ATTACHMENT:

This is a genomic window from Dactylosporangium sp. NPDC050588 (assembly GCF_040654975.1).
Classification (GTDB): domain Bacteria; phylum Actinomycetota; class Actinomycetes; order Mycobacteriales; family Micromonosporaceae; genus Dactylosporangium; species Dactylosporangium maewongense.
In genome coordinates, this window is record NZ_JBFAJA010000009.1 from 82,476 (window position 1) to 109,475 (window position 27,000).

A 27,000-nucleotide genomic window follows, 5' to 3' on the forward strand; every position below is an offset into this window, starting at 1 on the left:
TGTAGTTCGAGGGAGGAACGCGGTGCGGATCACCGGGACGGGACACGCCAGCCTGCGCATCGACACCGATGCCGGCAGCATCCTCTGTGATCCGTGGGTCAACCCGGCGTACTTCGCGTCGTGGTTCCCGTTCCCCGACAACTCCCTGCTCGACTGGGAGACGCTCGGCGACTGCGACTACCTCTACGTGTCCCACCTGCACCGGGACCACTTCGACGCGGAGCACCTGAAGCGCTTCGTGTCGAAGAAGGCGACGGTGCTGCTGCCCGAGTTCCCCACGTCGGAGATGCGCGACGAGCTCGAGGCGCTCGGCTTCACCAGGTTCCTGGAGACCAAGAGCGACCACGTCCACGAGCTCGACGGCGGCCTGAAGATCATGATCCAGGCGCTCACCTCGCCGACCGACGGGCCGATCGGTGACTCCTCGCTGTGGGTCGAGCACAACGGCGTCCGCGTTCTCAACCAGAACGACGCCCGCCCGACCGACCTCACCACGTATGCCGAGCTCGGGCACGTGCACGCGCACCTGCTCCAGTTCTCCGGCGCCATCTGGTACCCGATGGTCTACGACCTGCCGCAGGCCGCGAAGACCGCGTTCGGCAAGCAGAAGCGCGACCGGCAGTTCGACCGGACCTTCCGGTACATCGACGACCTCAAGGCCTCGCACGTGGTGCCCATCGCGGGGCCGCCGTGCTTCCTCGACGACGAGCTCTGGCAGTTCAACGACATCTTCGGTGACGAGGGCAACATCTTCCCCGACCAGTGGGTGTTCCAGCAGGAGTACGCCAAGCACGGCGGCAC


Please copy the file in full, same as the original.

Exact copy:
This is a genomic window from Dactylosporangium sp. NPDC050588 (assembly GCF_040654975.1).
Classification (GTDB): domain Bacteria; phylum Actinomycetota; class Actinomycetes; order Mycobacteriales; family Micromonosporaceae; genus Dactylosporangium; species Dactylosporangium maewongense.
In genome coordinates, this window is record NZ_JBFAJA010000009.1 from 82,476 (window position 1) to 109,475 (window position 27,000).

A 27,000-nucleotide genomic window follows, 5' to 3' on the forward strand; every position below is an offset into this window, starting at 1 on the left:
TGTAGTTCGAGGGAGGAACGCGGTGCGGATCACCGGGACGGGACACGCCAGCCTGCGCATCGACACCGATGCCGGCAGCATCCTCTGTGATCCGTGGGTCAACCCGGCGTACTTCGCGTCGTGGTTCCCGTTCCCCGACAACTCCCTGCTCGACTGGGAGACGCTCGGCGACTGCGACTACCTCTACGTGTCCCACCTGCACCGGGACCACTTCGACGCGGAGCACCTGAAGCGCTTCGTGTCGAAGAAGGCGACGGTGCTGCTGCCCGAGTTCCCCACGTCGGAGATGCGCGACGAGCTCGAGGCGCTCGGCTTCACCAGGTTCCTGGAGACCAAGAGCGACCACGTCCACGAGCTCGACGGCGGCCTGAAGATCATGATCCAGGCGCTCACCTCGCCGACCGACGGGCCGATCGGTGACTCCTCGCTGTGGGTCGAGCACAACGGCGTCCGCGTTCTCAACCAGAACGACGCCCGCCCGACCGACCTCACCACGTATGCCGAGCTCGGGCACGTGCACGCGCACCTGCTCCAGTTCTCCGGCGCCATCTGGTACCCGATGGTCTACGACCTGCCGCAGGCCGCGAAGACCGCGTTCGGCAAGCAGAAGCGCGACCGGCAGTTCGACCGGACCTTCCGGTACATCGACGACCTCAAGGCCTCGCACGTGGTGCCCATCGCGGGGCCGCCGTGCTTCCTCGACGACGAGCTCTGGCAGTTCAACGACATCTTCGGTGACGAGGGCAACATCTTCCCCGACCAGTGGGTGTTCCAGCAGGAGTACGCCAAGCACGGCGGCAC